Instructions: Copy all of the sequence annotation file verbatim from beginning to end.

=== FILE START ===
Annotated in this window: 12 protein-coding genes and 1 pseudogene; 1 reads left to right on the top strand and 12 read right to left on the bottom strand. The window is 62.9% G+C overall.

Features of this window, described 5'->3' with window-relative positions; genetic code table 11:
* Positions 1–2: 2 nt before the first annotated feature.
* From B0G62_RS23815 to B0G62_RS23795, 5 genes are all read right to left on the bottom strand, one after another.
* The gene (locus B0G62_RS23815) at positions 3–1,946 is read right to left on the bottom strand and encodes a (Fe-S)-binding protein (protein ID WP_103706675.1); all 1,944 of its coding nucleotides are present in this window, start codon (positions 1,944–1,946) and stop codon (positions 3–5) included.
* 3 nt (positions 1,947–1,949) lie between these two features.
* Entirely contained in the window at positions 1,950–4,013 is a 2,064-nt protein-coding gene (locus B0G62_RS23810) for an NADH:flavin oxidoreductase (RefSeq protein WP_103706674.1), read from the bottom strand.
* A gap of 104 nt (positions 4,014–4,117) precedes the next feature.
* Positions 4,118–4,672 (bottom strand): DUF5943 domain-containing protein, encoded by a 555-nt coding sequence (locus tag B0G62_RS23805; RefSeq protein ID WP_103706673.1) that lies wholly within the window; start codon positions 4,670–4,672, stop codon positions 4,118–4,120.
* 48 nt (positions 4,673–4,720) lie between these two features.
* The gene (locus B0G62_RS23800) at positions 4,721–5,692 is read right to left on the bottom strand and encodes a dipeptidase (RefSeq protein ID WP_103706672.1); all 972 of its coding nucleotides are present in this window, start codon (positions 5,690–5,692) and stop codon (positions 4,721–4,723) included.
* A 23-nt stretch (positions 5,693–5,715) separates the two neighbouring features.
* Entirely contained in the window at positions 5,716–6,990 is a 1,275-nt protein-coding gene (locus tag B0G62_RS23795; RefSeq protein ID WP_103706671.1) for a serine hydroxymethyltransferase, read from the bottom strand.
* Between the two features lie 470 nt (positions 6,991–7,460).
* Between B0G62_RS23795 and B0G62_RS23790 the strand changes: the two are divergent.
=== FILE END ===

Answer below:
Annotated in this window: 12 protein-coding genes and 1 pseudogene; 1 reads left to right on the top strand and 12 read right to left on the bottom strand. The window is 62.9% G+C overall.

Features of this window, described 5'->3' with window-relative positions; genetic code table 11:
* Positions 1–2: 2 nt before the first annotated feature.
* From B0G62_RS23815 to B0G62_RS23795, 5 genes are all read right to left on the bottom strand, one after another.
* The gene (locus B0G62_RS23815) at positions 3–1,946 is read right to left on the bottom strand and encodes a (Fe-S)-binding protein (protein ID WP_103706675.1); all 1,944 of its coding nucleotides are present in this window, start codon (positions 1,944–1,946) and stop codon (positions 3–5) included.
* 3 nt (positions 1,947–1,949) lie between these two features.
* Entirely contained in the window at positions 1,950–4,013 is a 2,064-nt protein-coding gene (locus B0G62_RS23810) for an NADH:flavin oxidoreductase (RefSeq protein WP_103706674.1), read from the bottom strand.
* A gap of 104 nt (positions 4,014–4,117) precedes the next feature.
* Positions 4,118–4,672 (bottom strand): DUF5943 domain-containing protein, encoded by a 555-nt coding sequence (locus tag B0G62_RS23805; RefSeq protein ID WP_103706673.1) that lies wholly within the window; start codon positions 4,670–4,672, stop codon positions 4,118–4,120.
* 48 nt (positions 4,673–4,720) lie between these two features.
* The gene (locus B0G62_RS23800) at positions 4,721–5,692 is read right to left on the bottom strand and encodes a dipeptidase (RefSeq protein ID WP_103706672.1); all 972 of its coding nucleotides are present in this window, start codon (positions 5,690–5,692) and stop codon (positions 4,721–4,723) included.
* A 23-nt stretch (positions 5,693–5,715) separates the two neighbouring features.
* Entirely contained in the window at positions 5,716–6,990 is a 1,275-nt protein-coding gene (locus tag B0G62_RS23795; RefSeq protein ID WP_103706671.1) for a serine hydroxymethyltransferase, read from the bottom strand.
* Between the two features lie 470 nt (positions 6,991–7,460).
* Between B0G62_RS23795 and B0G62_RS23790 the strand changes: the two are divergent.